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Enforced Democracy: the Bolivian referendum

After a long day of tension, rumors, and ocasional provocations, Bolivian polling stations have closed and the counting of votes is underway. But the results are already known. Regardless of whether the "yes" vote or the "no" vote wins, Bolivia's most valuable natural resource - natural gas - will remain in the hands of the transnationals.

Bolivia, South America's poorest country, has long had its wealth plundered by foreigners. First, it was the realization by the Spanish in the sixteenth century that a small hill in the southeast of the country was comprised almost entirely of silver. For two centuries, the wealth extracted from Cerro Rico in Potosí was, according to Uruguayan writer Eduardo Galeano, "the primary nourishment of the capitalist development of Europe." Next it was saltpeter, desperately needed as fertilizer for exhausted European soil, and plundered by the English. Then during the second world war, Bolivia's tin was mined and sold at approximately ten times less the market price, leading to massive strikes, and massacres of the workers, who were only demanding to be paid a living wage. Now, the world wants Bolivia's gas - the second largest reserves in Latin America. But Bolivians are sick of watching the wealth of their nation stolen from underneath their feet. [ Read More ]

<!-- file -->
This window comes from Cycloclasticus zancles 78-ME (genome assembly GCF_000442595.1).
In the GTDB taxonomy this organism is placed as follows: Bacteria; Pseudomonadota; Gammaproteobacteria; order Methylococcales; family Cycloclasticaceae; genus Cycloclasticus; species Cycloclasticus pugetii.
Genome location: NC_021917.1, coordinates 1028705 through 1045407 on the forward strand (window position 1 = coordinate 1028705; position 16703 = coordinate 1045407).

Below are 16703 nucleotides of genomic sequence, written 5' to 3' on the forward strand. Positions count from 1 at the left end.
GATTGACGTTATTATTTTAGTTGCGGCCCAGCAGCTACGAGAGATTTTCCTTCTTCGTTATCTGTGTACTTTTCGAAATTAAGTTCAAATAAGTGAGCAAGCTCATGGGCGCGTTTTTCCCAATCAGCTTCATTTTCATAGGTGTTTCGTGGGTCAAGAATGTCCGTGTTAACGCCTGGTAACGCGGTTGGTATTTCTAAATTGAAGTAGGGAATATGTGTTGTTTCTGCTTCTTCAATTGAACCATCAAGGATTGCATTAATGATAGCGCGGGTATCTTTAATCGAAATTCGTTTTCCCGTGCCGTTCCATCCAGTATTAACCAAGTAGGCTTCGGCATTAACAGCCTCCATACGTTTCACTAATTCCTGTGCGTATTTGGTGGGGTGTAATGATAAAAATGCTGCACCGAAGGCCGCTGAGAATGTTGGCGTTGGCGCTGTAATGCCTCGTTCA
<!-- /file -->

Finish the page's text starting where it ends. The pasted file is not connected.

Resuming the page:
[ WeAreEverywhere.org ] [ Bolivia Video Screening in Portland, Tuesday July 20 ]